But while Cooper is excellent throughout the entire film, the true magic of the movie comes out during his interactions with Lawrence. Tiffany is a dark woman who initially seems exceedingly apathetic about everything. Her husband had been killed recently, and in the aftermath she snapped and dealt with her grief in a very provocative way, which caused her to lose her job. She now also lives with her parents and counts on one thing as her personal therapy: the upcoming dance competition, which she knows she has no chance of winning, but, “It's fun and it makes me feel good.” Lawrence has never been better on the screen, likewise delivering a stunning performance which already has her as the favorite for the Academy Award for Best Actress – an honor which would be greatly deserved.
While the film may appear to be on the surface a somewhat quirky black comedy, a closer look reveals some deeper themes. The script, adapted by Russell from the novel by Matthew Quick, can feel at times almost hyperbolic – but not overly so. While Pat and Tiffany are the “crazy” ones, it often feels like everyone else is crazy, too – and maybe Pat and Tiffany are in actuality the most sane of anyone. They strive to see the world as it is, and aren't at all shy about making observations, no matter how awkward they may be. “We aren't liars like they are,” says Tiffany at one point. Meanwhile, Pat's father (Robert De Niro) bets everything on football games, relying obsessively – almost violently – on superstitions to “make” his team, the Philadelphia Eagles, win (arranging the remote controls a certain way, handling a special handkerchief, etc.). His friend Ronnie (John Ortiz) has a beautiful wife and is very successful in his career, but hates every single moment of it – his wife is a bitch and his job sucks his soul dry – but he remains intentionally in a hellish situation because he doesn't know how to change.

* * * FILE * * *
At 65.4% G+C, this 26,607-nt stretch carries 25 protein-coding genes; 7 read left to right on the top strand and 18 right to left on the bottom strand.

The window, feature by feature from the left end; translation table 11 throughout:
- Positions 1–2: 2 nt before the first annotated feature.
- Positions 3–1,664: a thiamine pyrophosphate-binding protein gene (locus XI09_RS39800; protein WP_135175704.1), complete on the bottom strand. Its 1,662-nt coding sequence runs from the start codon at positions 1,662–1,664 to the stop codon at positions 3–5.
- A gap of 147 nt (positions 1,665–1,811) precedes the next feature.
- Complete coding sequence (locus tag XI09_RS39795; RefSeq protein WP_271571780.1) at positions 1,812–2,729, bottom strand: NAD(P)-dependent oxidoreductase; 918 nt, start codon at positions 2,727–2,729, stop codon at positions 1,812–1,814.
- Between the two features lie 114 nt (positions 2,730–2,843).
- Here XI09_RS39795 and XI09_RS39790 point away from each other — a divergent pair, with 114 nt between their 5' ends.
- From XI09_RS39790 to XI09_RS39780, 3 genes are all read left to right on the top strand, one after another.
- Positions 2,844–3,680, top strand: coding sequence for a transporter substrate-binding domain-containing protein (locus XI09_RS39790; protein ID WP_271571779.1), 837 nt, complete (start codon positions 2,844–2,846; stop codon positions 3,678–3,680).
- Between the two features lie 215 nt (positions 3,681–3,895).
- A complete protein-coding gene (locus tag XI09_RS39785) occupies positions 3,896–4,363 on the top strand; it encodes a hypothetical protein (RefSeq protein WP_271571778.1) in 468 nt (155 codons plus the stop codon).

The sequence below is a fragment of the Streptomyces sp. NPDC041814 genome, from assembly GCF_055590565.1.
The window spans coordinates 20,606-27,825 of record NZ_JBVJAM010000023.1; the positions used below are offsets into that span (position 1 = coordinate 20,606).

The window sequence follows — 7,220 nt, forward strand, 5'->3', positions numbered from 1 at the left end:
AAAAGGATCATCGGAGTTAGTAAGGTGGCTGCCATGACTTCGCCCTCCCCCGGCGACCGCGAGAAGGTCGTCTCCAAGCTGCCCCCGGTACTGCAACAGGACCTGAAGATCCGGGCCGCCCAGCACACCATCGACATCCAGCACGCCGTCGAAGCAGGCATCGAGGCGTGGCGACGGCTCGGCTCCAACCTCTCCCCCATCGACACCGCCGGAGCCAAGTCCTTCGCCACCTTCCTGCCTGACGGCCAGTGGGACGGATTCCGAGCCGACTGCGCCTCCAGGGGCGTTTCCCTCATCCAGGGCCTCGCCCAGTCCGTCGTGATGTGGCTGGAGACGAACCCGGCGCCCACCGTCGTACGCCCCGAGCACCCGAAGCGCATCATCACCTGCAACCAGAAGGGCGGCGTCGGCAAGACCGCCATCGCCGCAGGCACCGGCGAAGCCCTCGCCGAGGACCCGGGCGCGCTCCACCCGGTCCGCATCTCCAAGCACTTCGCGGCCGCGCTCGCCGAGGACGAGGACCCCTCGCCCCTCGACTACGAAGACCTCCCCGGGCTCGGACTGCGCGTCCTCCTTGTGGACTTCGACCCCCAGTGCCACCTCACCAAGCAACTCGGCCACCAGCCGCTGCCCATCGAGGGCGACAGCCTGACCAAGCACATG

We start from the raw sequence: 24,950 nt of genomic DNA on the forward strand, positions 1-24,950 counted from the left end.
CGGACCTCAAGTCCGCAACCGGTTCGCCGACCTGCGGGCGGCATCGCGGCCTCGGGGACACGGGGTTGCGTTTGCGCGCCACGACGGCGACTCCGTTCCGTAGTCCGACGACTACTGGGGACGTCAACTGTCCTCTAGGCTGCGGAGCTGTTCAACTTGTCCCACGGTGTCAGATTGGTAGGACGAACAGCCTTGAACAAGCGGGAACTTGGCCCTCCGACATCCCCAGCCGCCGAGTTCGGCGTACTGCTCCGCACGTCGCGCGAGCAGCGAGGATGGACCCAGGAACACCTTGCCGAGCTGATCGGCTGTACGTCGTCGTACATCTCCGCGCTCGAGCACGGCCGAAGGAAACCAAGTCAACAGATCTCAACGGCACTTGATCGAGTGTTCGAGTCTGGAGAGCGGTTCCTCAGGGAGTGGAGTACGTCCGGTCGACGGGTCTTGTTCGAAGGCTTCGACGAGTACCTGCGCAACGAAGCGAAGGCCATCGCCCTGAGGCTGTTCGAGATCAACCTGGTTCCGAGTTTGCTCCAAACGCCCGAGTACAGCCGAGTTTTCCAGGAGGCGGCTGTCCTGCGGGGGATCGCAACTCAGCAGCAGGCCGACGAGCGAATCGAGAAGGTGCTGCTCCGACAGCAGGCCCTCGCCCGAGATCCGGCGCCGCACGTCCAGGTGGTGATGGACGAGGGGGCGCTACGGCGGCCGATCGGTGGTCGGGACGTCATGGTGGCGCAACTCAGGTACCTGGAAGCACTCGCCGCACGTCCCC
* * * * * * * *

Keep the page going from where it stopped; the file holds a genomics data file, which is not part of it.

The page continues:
Silver Linings Playbook is ultimately a film about being happy and finding the good – the “silver lining” – in all of life's negativity. It is about the importance of personal reflection and change and making ourselves the best we can be. And while these themes may sound shmaltzy and cliché, it is due to a near-perfect execution by Russell, Cooper, and Lawrence that it succeeds so spectacularly.
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